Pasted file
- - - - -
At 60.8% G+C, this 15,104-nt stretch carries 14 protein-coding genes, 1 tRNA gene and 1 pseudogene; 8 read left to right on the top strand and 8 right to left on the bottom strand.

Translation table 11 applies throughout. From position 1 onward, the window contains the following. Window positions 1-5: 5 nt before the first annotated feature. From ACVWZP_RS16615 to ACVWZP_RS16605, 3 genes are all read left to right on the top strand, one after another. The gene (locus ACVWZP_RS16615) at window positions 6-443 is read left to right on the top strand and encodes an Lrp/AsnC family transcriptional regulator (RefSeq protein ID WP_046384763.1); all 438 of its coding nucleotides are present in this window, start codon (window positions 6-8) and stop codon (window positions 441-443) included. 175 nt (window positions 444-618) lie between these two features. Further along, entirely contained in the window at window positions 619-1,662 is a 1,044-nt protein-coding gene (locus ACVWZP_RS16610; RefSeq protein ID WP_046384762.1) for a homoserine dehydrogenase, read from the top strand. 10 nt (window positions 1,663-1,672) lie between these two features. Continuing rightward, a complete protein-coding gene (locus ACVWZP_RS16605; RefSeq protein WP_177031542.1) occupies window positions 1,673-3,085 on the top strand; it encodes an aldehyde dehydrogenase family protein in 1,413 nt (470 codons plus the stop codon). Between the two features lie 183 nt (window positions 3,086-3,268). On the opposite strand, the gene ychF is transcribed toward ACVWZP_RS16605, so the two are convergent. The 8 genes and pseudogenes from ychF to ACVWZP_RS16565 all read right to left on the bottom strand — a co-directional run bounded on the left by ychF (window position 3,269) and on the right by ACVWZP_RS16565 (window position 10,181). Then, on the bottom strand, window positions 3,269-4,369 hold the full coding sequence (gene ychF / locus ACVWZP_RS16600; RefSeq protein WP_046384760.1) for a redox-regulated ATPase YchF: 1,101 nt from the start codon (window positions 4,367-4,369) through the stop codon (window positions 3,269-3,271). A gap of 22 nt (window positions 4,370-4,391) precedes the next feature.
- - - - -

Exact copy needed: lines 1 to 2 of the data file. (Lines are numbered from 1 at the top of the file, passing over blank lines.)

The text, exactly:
At 60.8% G+C, this 15,104-nt stretch carries 14 protein-coding genes, 1 tRNA gene and 1 pseudogene; 8 read left to right on the top strand and 8 right to left on the bottom strand.

Translation table 11 applies throughout. From position 1 onward, the window contains the following. Window positions 1-5: 5 nt before the first annotated feature. From ACVWZP_RS16615 to ACVWZP_RS16605, 3 genes are all read left to right on the top strand, one after another. The gene (locus ACVWZP_RS16615) at window positions 6-443 is read left to right on the top strand and encodes an Lrp/AsnC family transcriptional regulator (RefSeq protein ID WP_046384763.1); all 438 of its coding nucleotides are present in this window, start codon (window positions 6-8) and stop codon (window positions 441-443) included. 175 nt (window positions 444-618) lie between these two features. Further along, entirely contained in the window at window positions 619-1,662 is a 1,044-nt protein-coding gene (locus ACVWZP_RS16610; RefSeq protein ID WP_046384762.1) for a homoserine dehydrogenase, read from the top strand. 10 nt (window positions 1,663-1,672) lie between these two features. Continuing rightward, a complete protein-coding gene (locus ACVWZP_RS16605; RefSeq protein WP_177031542.1) occupies window positions 1,673-3,085 on the top strand; it encodes an aldehyde dehydrogenase family protein in 1,413 nt (470 codons plus the stop codon). Between the two features lie 183 nt (window positions 3,086-3,268). On the opposite strand, the gene ychF is transcribed toward ACVWZP_RS16605, so the two are convergent. The 8 genes and pseudogenes from ychF to ACVWZP_RS16565 all read right to left on the bottom strand — a co-directional run bounded on the left by ychF (window position 3,269) and on the right by ACVWZP_RS16565 (window position 10,181). Then, on the bottom strand, window positions 3,269-4,369 hold the full coding sequence (gene ychF / locus ACVWZP_RS16600; RefSeq protein WP_046384760.1) for a redox-regulated ATPase YchF: 1,101 nt from the start codon (window positions 4,367-4,369) through the stop codon (window positions 3,269-3,271). A gap of 22 nt (window positions 4,370-4,391) precedes the next feature.